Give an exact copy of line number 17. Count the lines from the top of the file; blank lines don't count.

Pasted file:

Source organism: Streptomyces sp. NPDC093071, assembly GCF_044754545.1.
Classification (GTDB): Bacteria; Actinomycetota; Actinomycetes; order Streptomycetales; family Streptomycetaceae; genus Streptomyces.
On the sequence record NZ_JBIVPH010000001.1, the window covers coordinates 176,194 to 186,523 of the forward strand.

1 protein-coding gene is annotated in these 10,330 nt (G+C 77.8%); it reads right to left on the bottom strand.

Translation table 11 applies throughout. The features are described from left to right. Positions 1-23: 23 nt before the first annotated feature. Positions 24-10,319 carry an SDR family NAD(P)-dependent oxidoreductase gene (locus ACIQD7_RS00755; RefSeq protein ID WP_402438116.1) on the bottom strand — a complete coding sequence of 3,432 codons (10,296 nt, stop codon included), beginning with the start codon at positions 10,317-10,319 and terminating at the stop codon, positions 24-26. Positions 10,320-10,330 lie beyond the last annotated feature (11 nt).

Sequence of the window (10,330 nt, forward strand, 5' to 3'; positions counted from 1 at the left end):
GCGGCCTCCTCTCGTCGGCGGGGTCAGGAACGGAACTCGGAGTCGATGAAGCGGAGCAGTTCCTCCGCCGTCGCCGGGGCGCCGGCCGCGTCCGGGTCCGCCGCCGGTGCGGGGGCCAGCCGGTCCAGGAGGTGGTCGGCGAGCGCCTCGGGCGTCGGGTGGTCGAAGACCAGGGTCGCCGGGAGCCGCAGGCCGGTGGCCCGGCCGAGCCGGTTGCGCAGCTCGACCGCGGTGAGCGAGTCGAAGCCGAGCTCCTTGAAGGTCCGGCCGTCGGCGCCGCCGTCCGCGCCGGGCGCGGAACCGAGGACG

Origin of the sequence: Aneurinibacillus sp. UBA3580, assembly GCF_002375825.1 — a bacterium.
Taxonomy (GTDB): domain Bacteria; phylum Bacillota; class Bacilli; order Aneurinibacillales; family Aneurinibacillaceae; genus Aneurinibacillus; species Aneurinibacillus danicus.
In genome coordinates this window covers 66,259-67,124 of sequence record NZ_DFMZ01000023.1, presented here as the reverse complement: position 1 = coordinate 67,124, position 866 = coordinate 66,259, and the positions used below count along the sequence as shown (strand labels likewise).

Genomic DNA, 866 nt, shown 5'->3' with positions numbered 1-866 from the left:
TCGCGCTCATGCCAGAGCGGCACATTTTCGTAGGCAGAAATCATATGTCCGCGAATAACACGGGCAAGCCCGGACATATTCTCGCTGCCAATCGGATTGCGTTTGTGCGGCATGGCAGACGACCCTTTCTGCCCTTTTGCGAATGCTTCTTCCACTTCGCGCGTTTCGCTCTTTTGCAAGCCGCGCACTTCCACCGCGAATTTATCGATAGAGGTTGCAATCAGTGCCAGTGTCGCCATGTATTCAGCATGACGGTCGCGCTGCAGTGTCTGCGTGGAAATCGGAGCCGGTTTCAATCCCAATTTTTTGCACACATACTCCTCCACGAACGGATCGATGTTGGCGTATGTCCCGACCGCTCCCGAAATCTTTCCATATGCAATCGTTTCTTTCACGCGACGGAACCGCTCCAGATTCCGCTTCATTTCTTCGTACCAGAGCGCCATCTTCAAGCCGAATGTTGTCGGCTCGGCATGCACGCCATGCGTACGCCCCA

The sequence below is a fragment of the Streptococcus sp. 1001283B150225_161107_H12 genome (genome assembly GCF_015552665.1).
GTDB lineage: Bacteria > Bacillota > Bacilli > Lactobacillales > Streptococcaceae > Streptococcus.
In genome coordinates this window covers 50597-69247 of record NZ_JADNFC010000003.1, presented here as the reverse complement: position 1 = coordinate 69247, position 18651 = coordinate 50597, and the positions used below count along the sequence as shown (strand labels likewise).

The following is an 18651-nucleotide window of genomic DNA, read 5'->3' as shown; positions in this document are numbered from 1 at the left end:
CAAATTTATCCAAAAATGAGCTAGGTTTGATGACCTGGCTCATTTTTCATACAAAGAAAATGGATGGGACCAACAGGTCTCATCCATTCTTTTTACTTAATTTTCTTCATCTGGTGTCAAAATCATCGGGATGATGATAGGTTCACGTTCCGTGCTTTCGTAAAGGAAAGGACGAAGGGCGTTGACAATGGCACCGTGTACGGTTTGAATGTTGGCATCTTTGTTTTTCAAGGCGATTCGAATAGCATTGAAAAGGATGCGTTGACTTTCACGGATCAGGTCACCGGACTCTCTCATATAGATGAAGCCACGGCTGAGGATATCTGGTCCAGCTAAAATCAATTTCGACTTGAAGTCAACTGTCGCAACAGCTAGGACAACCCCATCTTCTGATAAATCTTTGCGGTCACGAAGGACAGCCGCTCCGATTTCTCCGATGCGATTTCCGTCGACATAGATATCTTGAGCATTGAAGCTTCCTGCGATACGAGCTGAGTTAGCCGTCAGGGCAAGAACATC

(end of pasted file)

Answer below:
CAAATTTATCCAAAAATGAGCTAGGTTTGATGACCTGGCTCATTTTTCATACAAAGAAAATGGATGGGACCAACAGGTCTCATCCATTCTTTTTACTTAATTTTCTTCATCTGGTGTCAAAATCATCGGGATGATGATAGGTTCACGTTCCGTGCTTTCGTAAAGGAAAGGACGAAGGGCGTTGACAATGGCACCGTGTACGGTTTGAATGTTGGCATCTTTGTTTTTCAAGGCGATTCGAATAGCATTGAAAAGGATGCGTTGACTTTCACGGATCAGGTCACCGGACTCTCTCATATAGATGAAGCCACGGCTGAGGATATCTGGTCCAGCTAAAATCAATTTCGACTTGAAGTCAACTGTCGCAACAGCTAGGACAACCCCATCTTCTGATAAATCTTTGCGGTCACGAAGGACAGCCGCTCCGATTTCTCCGATGCGATTTCCGTCGACATAGATATCTTGAGCATTGAAGCTTCCTGCGATACGAGCTGAGTTAGCCGTCAGGGCAAGAACATC